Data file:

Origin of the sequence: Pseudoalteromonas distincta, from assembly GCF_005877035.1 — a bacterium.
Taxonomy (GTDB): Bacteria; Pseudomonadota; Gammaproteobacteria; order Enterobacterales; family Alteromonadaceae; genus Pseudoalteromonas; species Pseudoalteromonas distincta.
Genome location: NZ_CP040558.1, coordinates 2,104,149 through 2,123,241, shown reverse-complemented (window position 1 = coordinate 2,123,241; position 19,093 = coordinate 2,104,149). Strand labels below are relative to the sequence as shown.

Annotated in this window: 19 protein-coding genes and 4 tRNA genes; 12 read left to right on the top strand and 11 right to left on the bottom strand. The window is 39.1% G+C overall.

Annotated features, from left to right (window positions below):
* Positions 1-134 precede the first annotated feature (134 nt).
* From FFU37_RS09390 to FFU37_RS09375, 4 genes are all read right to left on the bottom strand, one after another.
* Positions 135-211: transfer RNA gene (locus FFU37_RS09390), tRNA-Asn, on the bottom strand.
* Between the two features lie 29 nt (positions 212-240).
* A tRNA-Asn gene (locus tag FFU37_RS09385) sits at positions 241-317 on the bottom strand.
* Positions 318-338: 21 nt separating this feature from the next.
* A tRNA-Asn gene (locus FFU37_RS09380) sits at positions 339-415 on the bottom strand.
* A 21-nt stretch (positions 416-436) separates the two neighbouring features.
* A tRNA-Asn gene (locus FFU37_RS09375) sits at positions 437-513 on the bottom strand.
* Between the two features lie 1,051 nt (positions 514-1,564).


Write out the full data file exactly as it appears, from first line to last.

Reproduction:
Origin of the sequence: Pseudoalteromonas distincta, from assembly GCF_005877035.1 — a bacterium.
Taxonomy (GTDB): Bacteria; Pseudomonadota; Gammaproteobacteria; order Enterobacterales; family Alteromonadaceae; genus Pseudoalteromonas; species Pseudoalteromonas distincta.
Genome location: NZ_CP040558.1, coordinates 2,104,149 through 2,123,241, shown reverse-complemented (window position 1 = coordinate 2,123,241; position 19,093 = coordinate 2,104,149). Strand labels below are relative to the sequence as shown.

Annotated in this window: 19 protein-coding genes and 4 tRNA genes; 12 read left to right on the top strand and 11 right to left on the bottom strand. The window is 39.1% G+C overall.

Annotated features, from left to right (window positions below):
* Positions 1-134 precede the first annotated feature (134 nt).
* From FFU37_RS09390 to FFU37_RS09375, 4 genes are all read right to left on the bottom strand, one after another.
* Positions 135-211: transfer RNA gene (locus FFU37_RS09390), tRNA-Asn, on the bottom strand.
* Between the two features lie 29 nt (positions 212-240).
* A tRNA-Asn gene (locus tag FFU37_RS09385) sits at positions 241-317 on the bottom strand.
* Positions 318-338: 21 nt separating this feature from the next.
* A tRNA-Asn gene (locus FFU37_RS09380) sits at positions 339-415 on the bottom strand.
* A 21-nt stretch (positions 416-436) separates the two neighbouring features.
* A tRNA-Asn gene (locus FFU37_RS09375) sits at positions 437-513 on the bottom strand.
* Between the two features lie 1,051 nt (positions 514-1,564).